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When to salvage, when to buy new

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By Don Elfrink
Special to Old Cars Weekly

If you consider yourself handy with car repair, then you’ve probably taken a stab at replacing parts and updating various functions in your vehicle. As you know, replacing broken or rusty car parts can prove to be very expensive. In order to cut down on costs, many “car guys” head to the junk yard to salvage anything from rotors to tires. In many instances, this is a great way of getting what you need at a reasonable price. However, there are definitely some rules of thumb that you should know before venturing into a junk yard.

Body Panels, Pieces and Wheels

One of the most salvageable items you can get from a junk yard without any potentially harmful repercussions is a selection of body panels. For instance, if you were in a minor fender bender and need to repair your vehicle, you will likely be able to find several potential replacements at a junk yard. However, keep in mind that you’ll still have to sand, prime, paint and install them.

You can also safely salvage wheels (rims) from a junk yard, though you should pay close attention to each wheel you select. Look for obvious signs of damage along the outer lip of both sides, as a warped wheel won’t make for a very comfortable ride, and will also cause your tires to wear prematurely.

Safety Equipment

The most important items to avoid getting from a junk yard are those that bear directly on the safety of you and your passengers. For instance, avoid salvaging these types of components:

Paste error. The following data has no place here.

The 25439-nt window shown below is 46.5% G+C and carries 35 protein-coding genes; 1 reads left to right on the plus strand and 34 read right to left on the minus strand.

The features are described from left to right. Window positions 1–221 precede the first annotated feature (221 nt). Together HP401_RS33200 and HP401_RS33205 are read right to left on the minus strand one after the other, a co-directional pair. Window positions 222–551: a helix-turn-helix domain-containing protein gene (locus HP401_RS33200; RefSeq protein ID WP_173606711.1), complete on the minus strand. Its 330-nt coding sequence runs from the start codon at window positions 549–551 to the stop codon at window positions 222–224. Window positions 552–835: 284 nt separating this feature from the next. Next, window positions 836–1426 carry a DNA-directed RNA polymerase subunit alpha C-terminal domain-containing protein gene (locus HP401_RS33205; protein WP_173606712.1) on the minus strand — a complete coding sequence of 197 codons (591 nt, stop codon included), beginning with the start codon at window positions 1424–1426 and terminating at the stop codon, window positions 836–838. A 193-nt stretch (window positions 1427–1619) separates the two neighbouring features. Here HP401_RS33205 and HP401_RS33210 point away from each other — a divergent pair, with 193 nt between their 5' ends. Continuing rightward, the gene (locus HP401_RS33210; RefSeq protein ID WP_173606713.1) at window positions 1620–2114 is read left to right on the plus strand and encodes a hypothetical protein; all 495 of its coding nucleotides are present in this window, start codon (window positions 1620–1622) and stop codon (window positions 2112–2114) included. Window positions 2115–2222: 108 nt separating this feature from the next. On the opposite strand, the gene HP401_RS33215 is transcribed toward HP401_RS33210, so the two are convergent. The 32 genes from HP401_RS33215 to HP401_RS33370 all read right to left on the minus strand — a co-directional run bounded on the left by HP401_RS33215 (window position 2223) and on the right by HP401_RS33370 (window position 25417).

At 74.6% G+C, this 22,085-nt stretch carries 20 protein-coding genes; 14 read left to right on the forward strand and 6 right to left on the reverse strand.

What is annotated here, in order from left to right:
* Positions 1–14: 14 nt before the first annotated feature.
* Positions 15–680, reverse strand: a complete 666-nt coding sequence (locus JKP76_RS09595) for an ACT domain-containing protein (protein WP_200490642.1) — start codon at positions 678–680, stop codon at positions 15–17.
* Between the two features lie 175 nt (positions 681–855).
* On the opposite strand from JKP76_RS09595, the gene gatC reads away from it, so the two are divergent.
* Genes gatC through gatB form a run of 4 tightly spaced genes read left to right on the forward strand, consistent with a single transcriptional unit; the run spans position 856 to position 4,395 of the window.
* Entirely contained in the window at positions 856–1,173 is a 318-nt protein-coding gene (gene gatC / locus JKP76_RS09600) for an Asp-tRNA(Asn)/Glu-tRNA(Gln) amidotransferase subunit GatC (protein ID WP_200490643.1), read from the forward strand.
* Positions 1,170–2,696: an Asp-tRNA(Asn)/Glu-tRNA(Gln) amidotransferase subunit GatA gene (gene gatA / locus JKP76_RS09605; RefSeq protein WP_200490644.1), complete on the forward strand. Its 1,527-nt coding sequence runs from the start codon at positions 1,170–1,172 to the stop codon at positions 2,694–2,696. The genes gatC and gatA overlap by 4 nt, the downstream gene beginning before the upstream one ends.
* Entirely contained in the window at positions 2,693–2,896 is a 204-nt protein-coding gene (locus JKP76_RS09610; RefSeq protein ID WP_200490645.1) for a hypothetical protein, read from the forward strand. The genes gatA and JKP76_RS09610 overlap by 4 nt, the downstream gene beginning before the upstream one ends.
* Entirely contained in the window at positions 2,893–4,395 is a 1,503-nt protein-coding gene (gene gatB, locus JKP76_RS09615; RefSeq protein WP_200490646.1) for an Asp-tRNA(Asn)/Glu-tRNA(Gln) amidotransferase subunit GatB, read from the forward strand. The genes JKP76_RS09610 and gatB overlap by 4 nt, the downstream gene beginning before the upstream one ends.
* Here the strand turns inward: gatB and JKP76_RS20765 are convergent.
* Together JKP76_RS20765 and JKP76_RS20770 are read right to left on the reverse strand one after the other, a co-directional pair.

• Brake calipers
  • Rotors
  • Master cylinders
  • Seat belts
  • Air bags
  • Seats (in most cases)
  • Axles

In short, anything that could conceivably have a negative effect on your safety while on the road should be purchased either new or refurbished. There’s really no way to tell that they’re in perfect condition.

Possible Items

There are also items that you can “possibly” get from a junk yard, but the likelihood of finding these pieces in good condition is not particularly high. For example, shocks and struts can be salvaged from a junk yard, but you have no way of knowing how close to failure they may be. Failure won’t impinge your safety, but it can make for a very uncomfortable ride.

This rule can also be applied to things like engines and transmissions. You can certainly salvage both components from junked cars and trucks. However, there’s no way to tell how well maintained those pieces were when the original vehicle was operating, or how long they’ve been sitting and rusting at the junk yard. Generally speaking, buying a refurbished/remanufactured engine or transmission is a better choice than salvaging them from a junk yard.

Other items it might be possible to salvage are engine components like valve covers and oil pans. These can generally be found in satisfactory condition and usually need little more than a good cleaning and the purchase of a new gasket to be used.

Rules of Thumb

First, understand that buying new or remanufactured is always a safer bet than going the salvage route, though it will certainly be more expensive. If you find that you have no other option than to find the parts you need at a junk yard, remember the list above. In addition, make sure you fully inspect any part, component or piece you do get from a junked car to make sure that it is in respectable condition.

About the Author
Don Elfrink is the owner and operator of AutoMatStore, an auto flooring company based out of Columbia, Mo. Before AutoMatStore, Elfrink was the operator of a automotive production site. AutoMatStore focuses on all-weather, logo, carpeted and molded car mats.

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